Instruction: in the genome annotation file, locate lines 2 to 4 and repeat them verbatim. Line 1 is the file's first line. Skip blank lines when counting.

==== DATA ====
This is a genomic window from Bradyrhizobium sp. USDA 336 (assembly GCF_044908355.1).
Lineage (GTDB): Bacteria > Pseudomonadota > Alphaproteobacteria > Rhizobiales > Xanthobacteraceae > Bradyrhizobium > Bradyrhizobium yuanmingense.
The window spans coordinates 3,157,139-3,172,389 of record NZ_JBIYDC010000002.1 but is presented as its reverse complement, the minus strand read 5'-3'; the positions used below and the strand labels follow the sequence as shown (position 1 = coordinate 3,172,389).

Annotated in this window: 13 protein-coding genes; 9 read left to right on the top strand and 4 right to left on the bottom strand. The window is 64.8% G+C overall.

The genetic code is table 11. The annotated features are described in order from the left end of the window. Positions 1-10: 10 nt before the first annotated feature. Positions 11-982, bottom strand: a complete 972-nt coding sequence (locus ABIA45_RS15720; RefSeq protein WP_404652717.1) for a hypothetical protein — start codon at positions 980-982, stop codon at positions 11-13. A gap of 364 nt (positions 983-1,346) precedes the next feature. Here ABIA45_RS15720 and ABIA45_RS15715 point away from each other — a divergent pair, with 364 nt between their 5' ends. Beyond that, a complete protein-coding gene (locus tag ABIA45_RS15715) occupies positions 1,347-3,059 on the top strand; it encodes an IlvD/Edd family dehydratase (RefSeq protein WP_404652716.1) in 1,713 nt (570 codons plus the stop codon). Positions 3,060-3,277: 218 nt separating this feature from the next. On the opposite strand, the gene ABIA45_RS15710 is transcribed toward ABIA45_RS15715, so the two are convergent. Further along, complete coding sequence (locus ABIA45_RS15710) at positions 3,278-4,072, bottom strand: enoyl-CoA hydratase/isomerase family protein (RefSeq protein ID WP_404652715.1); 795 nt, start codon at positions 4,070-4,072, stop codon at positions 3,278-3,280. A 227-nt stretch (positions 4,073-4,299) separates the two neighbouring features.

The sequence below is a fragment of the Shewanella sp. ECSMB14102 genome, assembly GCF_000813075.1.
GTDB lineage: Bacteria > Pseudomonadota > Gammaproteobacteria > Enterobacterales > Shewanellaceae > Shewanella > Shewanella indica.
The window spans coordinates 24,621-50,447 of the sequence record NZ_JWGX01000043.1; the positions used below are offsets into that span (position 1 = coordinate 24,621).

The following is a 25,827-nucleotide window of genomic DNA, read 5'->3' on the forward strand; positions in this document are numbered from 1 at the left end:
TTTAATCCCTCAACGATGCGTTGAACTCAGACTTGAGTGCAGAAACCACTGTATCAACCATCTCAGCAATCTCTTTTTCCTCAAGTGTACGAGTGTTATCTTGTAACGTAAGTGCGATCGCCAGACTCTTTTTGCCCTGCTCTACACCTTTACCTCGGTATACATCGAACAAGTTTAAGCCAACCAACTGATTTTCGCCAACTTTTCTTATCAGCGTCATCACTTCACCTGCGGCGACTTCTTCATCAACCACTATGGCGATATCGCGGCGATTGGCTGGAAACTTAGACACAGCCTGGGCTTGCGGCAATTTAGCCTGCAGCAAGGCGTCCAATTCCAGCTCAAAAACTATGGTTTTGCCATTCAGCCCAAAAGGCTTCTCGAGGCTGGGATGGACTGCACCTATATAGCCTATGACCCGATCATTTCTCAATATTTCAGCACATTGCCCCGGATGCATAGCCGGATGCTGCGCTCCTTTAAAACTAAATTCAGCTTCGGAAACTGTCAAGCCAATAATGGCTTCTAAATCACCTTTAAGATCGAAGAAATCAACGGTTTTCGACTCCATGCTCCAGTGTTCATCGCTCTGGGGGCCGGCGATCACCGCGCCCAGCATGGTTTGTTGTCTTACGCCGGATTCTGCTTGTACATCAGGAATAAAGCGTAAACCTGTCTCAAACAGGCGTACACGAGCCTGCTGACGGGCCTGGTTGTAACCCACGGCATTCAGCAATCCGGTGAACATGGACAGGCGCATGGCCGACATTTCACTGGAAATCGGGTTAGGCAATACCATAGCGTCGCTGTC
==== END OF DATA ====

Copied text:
Lineage (GTDB): Bacteria > Pseudomonadota > Alphaproteobacteria > Rhizobiales > Xanthobacteraceae > Bradyrhizobium > Bradyrhizobium yuanmingense.
The window spans coordinates 3,157,139-3,172,389 of record NZ_JBIYDC010000002.1 but is presented as its reverse complement, the minus strand read 5'-3'; the positions used below and the strand labels follow the sequence as shown (position 1 = coordinate 3,172,389).

Annotated in this window: 13 protein-coding genes; 9 read left to right on the top strand and 4 right to left on the bottom strand. The window is 64.8% G+C overall.